New York Court of Appeals Eases Type of Medical Evidence Needed to Prove “Serious Injury”

January 6, 2012

On November 22, 2011, the highest court in the State of New York, the Court of Appeals, issued a decision in Perl v. Meher, 2011 N.Y. Slip Op. 08452 (2011), which will prove unfavorable for defendants challenging a plaintiff’s showing of “serious injury” under the No-Fault Law, particularly those “serious injury” claims involving soft tissue injuries, and will ultimately lead to an increase of these claims that survive summary judgment and get before a jury.

In determining whether the plaintiffs met the statutory definition of “serious injury,” specifically those categories that define a “serious injury” as “permanent consequential limitation of use of a body organ or member” and “significant limitation of use of a body function or system,” the court rejected the rule that plaintiffs furnish contemporaneous quantitative test results, i.e., an expert’s assessment of the plaintiff’s degree of physical limitation based upon specific, numerical range of motion testing, contemporaneous with their accident, to substantiate a claim of “serious injury.” Instead, the court held that a comparative qualitative assessment, i.e., an expert’s assessment of the plaintiff’s physical deficits described in more general terms, provided the evaluation has an objective basis and compares the plaintiff’s limitations to the normal function, would be accepted as evidence sufficient to raise an issue of fact as to whether a “serious injury” exists.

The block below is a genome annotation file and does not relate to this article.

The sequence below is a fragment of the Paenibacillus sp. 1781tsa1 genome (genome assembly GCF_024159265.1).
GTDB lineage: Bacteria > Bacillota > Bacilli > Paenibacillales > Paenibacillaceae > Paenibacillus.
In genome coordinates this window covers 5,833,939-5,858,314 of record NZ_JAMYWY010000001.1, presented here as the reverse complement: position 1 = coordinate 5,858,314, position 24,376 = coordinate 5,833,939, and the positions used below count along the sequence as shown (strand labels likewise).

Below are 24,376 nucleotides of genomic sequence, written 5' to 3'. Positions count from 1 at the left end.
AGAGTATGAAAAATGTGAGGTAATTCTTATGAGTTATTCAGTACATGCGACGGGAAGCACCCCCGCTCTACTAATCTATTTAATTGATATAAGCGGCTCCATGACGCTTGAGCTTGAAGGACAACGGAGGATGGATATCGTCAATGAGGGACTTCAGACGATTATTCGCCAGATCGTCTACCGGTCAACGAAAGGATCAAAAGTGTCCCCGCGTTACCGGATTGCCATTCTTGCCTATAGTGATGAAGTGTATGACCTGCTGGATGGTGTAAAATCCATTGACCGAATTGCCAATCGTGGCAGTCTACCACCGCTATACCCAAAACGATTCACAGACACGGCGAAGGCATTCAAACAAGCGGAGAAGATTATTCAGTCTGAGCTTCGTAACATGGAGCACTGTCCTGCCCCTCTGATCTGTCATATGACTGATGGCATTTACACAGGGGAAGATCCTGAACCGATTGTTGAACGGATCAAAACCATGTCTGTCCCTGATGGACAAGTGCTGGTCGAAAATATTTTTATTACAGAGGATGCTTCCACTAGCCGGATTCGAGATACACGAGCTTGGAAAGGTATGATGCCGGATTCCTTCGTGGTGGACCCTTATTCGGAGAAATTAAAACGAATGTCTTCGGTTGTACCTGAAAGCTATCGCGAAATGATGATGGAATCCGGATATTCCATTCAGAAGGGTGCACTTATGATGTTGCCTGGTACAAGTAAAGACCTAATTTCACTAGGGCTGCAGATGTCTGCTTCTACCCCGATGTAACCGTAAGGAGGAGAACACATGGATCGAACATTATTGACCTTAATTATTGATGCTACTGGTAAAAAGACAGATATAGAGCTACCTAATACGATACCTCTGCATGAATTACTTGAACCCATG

The Perl case is comprised of three (3) unrelated personal injury actions, each of which arises out of a motor vehicle accident. The plaintiffs’ treating physician examined plaintiffs soon after their accidents and simply noted some abnormality, including difficulty moving and diminished strength. The treating physician did not quantify those limitations upon initial evaluation. However, upon re-examination years later, the treating physician did use medical tools to objectively measure and specifically quantify the plaintiffs’ range of motion.

While recognizing the over-abundance of frivolous claims arising out of motor vehicle accidents, the court nonetheless upheld the dissenting opinion of the Appellate Division, which stated that “[p]otential plaintiffs should not be penalized for failing to seek out, immediately after being injured, a doctor who knows how to create the right kind of record for litigation. A case should not be lost because the doctor who cared for the patient initially was primarily, or only, concerned with treating the injuries.”

Although the Appellate Division had rejected the claims of “serious injury” presented in each of the three (3) underlying cases, two were reversed by the Court of Appeals, as the court held that there existed triable issues of fact as to whether the plaintiffs sustained a “permanent consequential limitation of use of a body organ or member” or a “significant limitation of use of a body function or system.”

The Perl holding serves to permit plaintiffs greater flexibility in satisfying their burden of proof as to “serious injury,” particularly in the Appellate Division, Second Department, where plaintiffs previously needed to offer contemporaneous quantitative measurements as a prerequisite to recovery under the No Fault Law.